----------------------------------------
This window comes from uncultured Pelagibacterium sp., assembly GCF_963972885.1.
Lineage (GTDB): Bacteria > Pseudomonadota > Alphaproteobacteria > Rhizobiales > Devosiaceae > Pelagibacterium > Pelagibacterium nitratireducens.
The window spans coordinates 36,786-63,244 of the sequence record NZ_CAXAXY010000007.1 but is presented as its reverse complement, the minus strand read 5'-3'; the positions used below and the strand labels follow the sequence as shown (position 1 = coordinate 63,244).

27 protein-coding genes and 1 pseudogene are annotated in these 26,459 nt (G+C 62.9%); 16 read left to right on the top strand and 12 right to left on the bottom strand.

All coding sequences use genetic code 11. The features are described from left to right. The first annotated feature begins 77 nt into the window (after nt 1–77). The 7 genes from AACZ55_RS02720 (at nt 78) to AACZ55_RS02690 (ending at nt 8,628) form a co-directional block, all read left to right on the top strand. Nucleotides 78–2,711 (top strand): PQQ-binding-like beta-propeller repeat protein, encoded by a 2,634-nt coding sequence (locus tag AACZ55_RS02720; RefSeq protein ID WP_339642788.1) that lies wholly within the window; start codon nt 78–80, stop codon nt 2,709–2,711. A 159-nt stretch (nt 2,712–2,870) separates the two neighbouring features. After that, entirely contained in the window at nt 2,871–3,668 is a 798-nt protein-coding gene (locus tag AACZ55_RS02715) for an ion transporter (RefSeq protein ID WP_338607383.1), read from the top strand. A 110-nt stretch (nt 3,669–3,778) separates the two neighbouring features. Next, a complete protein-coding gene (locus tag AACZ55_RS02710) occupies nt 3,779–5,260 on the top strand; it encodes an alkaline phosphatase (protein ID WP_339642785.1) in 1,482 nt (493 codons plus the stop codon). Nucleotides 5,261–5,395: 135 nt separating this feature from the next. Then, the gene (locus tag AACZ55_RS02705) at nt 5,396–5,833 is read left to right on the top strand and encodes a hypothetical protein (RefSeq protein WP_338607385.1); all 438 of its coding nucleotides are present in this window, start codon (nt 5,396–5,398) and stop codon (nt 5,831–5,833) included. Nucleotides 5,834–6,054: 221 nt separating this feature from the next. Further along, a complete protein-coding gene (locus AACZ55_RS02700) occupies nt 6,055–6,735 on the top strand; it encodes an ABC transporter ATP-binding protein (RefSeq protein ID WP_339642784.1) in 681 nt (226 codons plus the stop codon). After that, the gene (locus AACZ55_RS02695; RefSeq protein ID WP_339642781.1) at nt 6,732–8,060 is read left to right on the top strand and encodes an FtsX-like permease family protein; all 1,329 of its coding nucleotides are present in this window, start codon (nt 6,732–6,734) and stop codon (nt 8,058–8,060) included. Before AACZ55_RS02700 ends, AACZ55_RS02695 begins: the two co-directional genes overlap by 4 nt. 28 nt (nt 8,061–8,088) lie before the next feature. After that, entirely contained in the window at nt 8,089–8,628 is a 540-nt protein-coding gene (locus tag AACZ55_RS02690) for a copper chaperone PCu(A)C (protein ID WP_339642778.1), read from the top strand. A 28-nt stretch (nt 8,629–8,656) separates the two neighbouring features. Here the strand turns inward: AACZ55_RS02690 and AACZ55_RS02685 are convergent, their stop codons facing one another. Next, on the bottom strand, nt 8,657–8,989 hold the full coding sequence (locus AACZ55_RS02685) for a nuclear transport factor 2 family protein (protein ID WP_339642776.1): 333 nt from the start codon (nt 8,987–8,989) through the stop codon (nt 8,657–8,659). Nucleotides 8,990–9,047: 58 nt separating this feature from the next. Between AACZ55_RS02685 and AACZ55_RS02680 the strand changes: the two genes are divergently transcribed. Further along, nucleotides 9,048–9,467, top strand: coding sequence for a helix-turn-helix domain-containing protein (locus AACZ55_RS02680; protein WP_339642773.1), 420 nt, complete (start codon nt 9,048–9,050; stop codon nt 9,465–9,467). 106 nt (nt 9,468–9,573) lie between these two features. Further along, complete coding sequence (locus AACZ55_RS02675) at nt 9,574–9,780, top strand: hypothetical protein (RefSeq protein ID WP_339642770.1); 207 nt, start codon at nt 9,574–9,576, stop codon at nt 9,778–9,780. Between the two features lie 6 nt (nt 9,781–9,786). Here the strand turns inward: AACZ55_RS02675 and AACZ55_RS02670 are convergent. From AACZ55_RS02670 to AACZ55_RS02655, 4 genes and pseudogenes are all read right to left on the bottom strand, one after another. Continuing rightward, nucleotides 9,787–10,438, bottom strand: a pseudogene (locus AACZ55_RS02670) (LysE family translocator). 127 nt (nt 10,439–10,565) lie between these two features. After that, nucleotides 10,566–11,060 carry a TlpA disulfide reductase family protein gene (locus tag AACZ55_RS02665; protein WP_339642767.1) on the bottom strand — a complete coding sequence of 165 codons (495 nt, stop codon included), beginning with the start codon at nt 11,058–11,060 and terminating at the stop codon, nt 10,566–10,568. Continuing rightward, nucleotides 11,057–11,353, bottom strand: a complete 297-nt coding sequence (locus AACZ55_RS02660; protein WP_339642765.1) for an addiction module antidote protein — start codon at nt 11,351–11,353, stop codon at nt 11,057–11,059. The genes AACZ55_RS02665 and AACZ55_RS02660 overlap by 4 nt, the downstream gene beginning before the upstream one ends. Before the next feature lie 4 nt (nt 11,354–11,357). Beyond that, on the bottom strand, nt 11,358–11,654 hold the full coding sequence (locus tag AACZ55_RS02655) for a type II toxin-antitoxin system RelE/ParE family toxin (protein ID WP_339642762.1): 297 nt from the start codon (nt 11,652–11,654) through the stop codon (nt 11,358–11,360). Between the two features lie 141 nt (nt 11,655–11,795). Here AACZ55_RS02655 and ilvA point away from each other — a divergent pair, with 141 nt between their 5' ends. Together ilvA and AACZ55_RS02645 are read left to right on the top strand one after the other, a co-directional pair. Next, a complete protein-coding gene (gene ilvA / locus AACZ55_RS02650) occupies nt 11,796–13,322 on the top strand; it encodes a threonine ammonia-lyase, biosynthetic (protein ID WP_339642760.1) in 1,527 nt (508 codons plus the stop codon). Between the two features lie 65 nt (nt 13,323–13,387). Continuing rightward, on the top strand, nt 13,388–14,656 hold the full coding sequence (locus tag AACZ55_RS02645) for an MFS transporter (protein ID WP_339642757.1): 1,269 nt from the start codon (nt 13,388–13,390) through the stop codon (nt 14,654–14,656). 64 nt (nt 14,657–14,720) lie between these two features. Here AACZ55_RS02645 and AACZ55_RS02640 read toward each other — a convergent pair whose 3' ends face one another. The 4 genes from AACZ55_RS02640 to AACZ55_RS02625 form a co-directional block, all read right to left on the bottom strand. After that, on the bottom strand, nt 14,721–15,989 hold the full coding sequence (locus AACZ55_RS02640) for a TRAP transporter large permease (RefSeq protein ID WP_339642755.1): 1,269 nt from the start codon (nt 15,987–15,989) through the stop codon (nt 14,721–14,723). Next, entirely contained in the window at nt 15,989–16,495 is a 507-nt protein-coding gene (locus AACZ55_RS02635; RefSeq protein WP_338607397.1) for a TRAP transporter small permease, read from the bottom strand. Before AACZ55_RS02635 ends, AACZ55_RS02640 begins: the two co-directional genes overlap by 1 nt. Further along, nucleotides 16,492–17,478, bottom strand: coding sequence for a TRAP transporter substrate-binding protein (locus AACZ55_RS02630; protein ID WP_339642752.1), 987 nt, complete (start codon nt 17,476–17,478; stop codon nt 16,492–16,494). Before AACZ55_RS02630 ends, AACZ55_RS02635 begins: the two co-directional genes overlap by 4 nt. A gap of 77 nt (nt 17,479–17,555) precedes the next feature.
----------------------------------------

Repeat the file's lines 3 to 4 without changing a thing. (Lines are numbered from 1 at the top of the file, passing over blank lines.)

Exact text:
The window spans coordinates 36,786-63,244 of the sequence record NZ_CAXAXY010000007.1 but is presented as its reverse complement, the minus strand read 5'-3'; the positions used below and the strand labels follow the sequence as shown (position 1 = coordinate 63,244).

27 protein-coding genes and 1 pseudogene are annotated in these 26,459 nt (G+C 62.9%); 16 read left to right on the top strand and 12 right to left on the bottom strand.